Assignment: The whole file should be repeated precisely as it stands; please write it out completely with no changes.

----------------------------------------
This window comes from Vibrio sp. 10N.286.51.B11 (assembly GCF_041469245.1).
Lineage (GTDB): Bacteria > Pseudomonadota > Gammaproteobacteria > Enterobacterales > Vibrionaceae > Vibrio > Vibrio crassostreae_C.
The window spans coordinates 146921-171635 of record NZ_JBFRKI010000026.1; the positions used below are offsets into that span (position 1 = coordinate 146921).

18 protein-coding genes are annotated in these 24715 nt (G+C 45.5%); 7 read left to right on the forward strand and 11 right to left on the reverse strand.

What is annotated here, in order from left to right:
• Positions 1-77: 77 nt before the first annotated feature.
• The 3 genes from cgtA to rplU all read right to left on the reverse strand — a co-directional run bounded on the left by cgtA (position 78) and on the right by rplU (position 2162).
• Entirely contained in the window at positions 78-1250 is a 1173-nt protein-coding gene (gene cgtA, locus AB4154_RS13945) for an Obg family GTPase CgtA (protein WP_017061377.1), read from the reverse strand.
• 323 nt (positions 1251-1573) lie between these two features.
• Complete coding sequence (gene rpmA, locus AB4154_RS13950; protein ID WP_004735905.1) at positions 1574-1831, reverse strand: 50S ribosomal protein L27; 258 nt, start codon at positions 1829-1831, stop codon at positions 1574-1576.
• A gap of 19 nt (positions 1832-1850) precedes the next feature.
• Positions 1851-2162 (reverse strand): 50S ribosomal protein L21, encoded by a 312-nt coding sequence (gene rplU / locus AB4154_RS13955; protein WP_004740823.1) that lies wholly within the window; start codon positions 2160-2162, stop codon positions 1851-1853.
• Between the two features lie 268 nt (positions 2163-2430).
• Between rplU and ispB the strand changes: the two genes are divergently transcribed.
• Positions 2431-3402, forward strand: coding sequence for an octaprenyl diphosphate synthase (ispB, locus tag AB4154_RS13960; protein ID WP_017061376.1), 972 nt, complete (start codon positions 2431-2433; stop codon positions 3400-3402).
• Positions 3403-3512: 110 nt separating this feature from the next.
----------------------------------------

This window comes from Vibrio sp. 10N.286.51.B11 (assembly GCF_041469245.1).
Lineage (GTDB): Bacteria > Pseudomonadota > Gammaproteobacteria > Enterobacterales > Vibrionaceae > Vibrio > Vibrio crassostreae_C.
The window spans coordinates 146921-171635 of record NZ_JBFRKI010000026.1; the positions used below are offsets into that span (position 1 = coordinate 146921).

18 protein-coding genes are annotated in these 24715 nt (G+C 45.5%); 7 read left to right on the forward strand and 11 right to left on the reverse strand.

What is annotated here, in order from left to right:
• Positions 1-77: 77 nt before the first annotated feature.
• The 3 genes from cgtA to rplU all read right to left on the reverse strand — a co-directional run bounded on the left by cgtA (position 78) and on the right by rplU (position 2162).
• Entirely contained in the window at positions 78-1250 is a 1173-nt protein-coding gene (gene cgtA, locus AB4154_RS13945) for an Obg family GTPase CgtA (protein WP_017061377.1), read from the reverse strand.
• 323 nt (positions 1251-1573) lie between these two features.
• Complete coding sequence (gene rpmA, locus AB4154_RS13950; protein ID WP_004735905.1) at positions 1574-1831, reverse strand: 50S ribosomal protein L27; 258 nt, start codon at positions 1829-1831, stop codon at positions 1574-1576.
• A gap of 19 nt (positions 1832-1850) precedes the next feature.
• Positions 1851-2162 (reverse strand): 50S ribosomal protein L21, encoded by a 312-nt coding sequence (gene rplU / locus AB4154_RS13955; protein WP_004740823.1) that lies wholly within the window; start codon positions 2160-2162, stop codon positions 1851-1853.
• Between the two features lie 268 nt (positions 2163-2430).
• Between rplU and ispB the strand changes: the two genes are divergently transcribed.
• Positions 2431-3402, forward strand: coding sequence for an octaprenyl diphosphate synthase (ispB, locus tag AB4154_RS13960; protein ID WP_017061376.1), 972 nt, complete (start codon positions 2431-2433; stop codon positions 3400-3402).
• Positions 3403-3512: 110 nt separating this feature from the next.